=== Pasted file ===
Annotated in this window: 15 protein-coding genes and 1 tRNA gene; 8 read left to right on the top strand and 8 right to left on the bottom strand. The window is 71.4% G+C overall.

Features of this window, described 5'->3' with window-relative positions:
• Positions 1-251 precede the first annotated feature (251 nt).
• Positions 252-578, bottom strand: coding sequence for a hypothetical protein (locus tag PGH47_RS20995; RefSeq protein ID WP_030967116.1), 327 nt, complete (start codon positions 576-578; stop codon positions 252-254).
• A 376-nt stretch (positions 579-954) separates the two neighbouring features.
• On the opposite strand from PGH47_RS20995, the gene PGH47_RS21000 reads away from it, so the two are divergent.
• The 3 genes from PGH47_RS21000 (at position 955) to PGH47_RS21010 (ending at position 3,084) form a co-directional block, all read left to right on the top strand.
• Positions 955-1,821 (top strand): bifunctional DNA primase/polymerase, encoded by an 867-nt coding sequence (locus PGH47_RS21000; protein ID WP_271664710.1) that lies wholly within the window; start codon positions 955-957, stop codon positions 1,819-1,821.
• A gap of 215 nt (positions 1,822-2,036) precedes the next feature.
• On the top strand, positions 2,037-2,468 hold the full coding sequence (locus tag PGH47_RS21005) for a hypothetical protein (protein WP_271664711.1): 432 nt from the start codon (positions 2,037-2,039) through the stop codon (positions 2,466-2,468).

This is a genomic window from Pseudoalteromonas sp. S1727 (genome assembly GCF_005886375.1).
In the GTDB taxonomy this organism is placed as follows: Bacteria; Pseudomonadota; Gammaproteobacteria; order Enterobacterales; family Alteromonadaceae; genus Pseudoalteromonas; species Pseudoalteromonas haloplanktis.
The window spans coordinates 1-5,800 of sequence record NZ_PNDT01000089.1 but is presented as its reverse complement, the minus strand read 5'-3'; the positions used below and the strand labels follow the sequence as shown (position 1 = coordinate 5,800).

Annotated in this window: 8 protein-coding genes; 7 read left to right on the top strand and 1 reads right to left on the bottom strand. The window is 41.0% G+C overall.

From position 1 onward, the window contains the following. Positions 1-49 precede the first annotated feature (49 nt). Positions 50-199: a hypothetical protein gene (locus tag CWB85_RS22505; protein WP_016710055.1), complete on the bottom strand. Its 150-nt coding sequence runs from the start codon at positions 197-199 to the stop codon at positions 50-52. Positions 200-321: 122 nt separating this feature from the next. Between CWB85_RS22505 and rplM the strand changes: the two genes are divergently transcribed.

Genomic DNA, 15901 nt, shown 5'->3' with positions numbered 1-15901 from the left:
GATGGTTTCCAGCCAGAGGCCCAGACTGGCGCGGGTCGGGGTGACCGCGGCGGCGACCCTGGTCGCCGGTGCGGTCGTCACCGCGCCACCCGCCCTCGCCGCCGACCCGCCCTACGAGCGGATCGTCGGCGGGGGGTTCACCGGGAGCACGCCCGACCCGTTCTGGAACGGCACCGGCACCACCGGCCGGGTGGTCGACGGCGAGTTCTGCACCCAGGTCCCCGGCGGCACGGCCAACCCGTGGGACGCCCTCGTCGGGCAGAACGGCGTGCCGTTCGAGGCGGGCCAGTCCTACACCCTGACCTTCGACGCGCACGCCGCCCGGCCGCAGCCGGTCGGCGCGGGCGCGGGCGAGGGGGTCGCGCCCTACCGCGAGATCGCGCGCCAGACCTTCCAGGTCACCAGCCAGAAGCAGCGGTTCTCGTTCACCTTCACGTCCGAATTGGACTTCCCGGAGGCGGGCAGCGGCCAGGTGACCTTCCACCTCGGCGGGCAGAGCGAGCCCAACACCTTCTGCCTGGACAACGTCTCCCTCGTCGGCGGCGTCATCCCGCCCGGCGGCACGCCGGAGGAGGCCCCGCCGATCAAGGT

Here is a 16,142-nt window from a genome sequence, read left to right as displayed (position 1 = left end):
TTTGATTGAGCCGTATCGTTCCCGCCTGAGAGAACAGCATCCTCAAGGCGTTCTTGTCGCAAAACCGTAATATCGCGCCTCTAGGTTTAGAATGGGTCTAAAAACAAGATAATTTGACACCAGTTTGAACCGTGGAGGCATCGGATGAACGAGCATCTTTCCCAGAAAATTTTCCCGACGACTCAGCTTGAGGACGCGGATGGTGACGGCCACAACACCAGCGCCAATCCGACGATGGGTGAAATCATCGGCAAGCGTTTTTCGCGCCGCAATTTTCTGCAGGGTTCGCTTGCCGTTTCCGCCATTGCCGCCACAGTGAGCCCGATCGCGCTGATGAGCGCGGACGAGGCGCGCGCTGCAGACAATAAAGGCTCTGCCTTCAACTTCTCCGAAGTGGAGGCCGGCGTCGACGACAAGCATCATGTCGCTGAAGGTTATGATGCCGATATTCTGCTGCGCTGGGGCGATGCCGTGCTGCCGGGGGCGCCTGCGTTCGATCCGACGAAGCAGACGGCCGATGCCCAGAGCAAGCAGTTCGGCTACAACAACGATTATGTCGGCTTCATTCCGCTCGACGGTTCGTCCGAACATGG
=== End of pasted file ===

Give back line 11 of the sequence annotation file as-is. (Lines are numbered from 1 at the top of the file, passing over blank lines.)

This is a genomic window from Pseudoalteromonas sp. S1727 (genome assembly GCF_005886375.1).